Skateboarding, scootering and BMXing provide some of the largest statistics for sport engagement within Aotearoa, New Zealand, with skateparks fast becoming community hubs for families and users alike. With a growing population engaging in these sports, it is important that these spaces are looked after and that a distinct level of safety is promoted and maintained at all times.
We have worked within the industry of skatepark and public space design for two decades, and constantly come up against a disparity in the understanding of safety within these areas. As we know, 24/7 CCTV and lighting operates throughout most of Aotearoa’s public domains - this is visibility in action - however, there is a continual push against the implementation of lighting in skateparks throughout our country.
Skateparks are also public spaces, they are intertwined into our parks, cities and towns; when night falls and living spaces light up to create visibility, these skateparks are left in the dark, creating an almost ominous presence within what are often vibrant city scapes.
There is an inherent safety issue posed by having large public spaces unlit and unmonitored throughout the night, whether it be the safety of people making thoroughfare after work, or to and from a destination, people using the surrounding facilities or people using the facilities after dark. The worst part of it all is that this movement against skatepark lighting is championed by those who sit in top positions on our city councils.
Thankfully, we are seeing a progressive change in understanding, with many of our regional District Councils learning from the mistakes of our major cities and deciding to go against the grain in order to protect their people at night. RICH Landscapes recently assisted the Hastings District Council in designing their Flaxmere skatepark, among others in the areas in an attempt to provide the community with more positive engagement through public spaces. This facility is placed in a part of Hastings that has continually seen high crime throughout its history, yet, reports from the Hastings District Council sing a different song of praise for the park, as stated by Rachel Stuart, the Hastings District Councils Park’s Planning and Development manager;
"...In addition, as with our other skate facilities, the provision of lighting has been vital to keeping both the users and spaces safe, as well as allowing the community to enjoy it at different times that suit their own personal needs. We are keeping the lights on all night, and it is monitored 24/7 with CCTV and the reports are that it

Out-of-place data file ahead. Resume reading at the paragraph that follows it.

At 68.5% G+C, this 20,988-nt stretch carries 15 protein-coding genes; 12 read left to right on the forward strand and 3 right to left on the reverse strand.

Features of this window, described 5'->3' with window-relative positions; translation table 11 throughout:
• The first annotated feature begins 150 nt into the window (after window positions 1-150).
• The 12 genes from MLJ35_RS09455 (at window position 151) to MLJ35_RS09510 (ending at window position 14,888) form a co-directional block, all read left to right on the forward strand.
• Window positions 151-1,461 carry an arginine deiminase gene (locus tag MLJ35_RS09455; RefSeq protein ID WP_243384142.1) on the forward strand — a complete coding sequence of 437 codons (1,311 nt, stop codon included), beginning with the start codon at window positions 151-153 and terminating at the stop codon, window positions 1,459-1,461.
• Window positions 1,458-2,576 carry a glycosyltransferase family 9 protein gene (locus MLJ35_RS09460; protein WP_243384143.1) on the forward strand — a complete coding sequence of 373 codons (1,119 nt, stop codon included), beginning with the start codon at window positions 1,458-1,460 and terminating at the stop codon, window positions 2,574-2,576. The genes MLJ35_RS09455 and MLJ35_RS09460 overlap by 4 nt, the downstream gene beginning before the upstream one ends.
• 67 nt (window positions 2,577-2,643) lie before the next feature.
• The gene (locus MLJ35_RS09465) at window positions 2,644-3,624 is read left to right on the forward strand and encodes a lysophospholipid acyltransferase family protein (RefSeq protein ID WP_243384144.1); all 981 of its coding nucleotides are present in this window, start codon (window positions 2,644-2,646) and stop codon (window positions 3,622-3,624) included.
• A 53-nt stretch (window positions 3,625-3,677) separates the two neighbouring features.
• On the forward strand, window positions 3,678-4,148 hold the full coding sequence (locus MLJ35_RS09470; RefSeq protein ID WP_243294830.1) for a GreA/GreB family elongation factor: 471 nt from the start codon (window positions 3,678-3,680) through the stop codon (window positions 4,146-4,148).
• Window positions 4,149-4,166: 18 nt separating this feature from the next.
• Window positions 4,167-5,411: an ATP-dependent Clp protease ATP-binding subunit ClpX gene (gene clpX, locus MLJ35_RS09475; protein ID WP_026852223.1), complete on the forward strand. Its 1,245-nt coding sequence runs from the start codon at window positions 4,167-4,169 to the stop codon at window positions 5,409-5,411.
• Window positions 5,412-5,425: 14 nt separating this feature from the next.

isn’t being used all hours of the night, with users mostly gone home at reasonable hours. The lights however are making it safe to use the facility into the evening, as well as protecting the park all night due to visibility..."
Statements like this go against the harmful rhetoric being pushed by Councils in our major cities - places where crime is on the rise and residents are calling for more safety measures to be implemented throughout.
When we were designing the Alfred Cox Skatepark in Gisborne, Shane Kingsbeer and his team provided a business case containing a section on safety needs, where they concluded the crime and safety section by citing international studies, stating that;
A study conducted by graduate students from Portland State University, in conjunction with the City of Portland, found that there is no correlation between skateboard parks and serious crime (Gomez, 2006). In the case of London, Ontario, it has been reported that police experience no higher degree of issues associated with skateparks than with other park amenities that serve as gathering points such as swing sets and play equipment (City of London, 2010).
This leads us to question why there is still such a push back against lighting in skateparks, more particularly in major cities such as Auckland City, where Auckland Council’s acting general manager parks & community facilities Martin van Jaarsveld was quoted in a stuff.co.nz article in response to residents calling for lighting at the space of a deadly nighttime skatepark accident with the following;
“While lighting has been suggested and considered over the years ... it, too, can be accompanied by perverse outcomes, like antisocial behaviour and personal safety issues, and does not necessarily create a safe skating environment.”
- Van Jaarsveld
Statements like this go directly against the Ministry of Justice New Zealand’s national guidelines, which are supportive of the CPTED principles for communities to be successful. The CPTED principles state that a see and be seen model should be implemented to maximise safety and security. To see and be seen indicates that visibility is one of the core deterrents of crime and is key to mitigating danger in open public spaces.
Through either a lack of understanding, or simply ignoring research and experience, our councils continue to jeopardise our communities with their decisions to go directly against advised principles.
This Saturday morning, the 21st of January at 930am Richard Smith, director and lead designer of RICH Landscapes will be interviewed on RNZ about the his journey in Skatepark Design and how safety is achieved in these environments to make skateparks safer for our communities.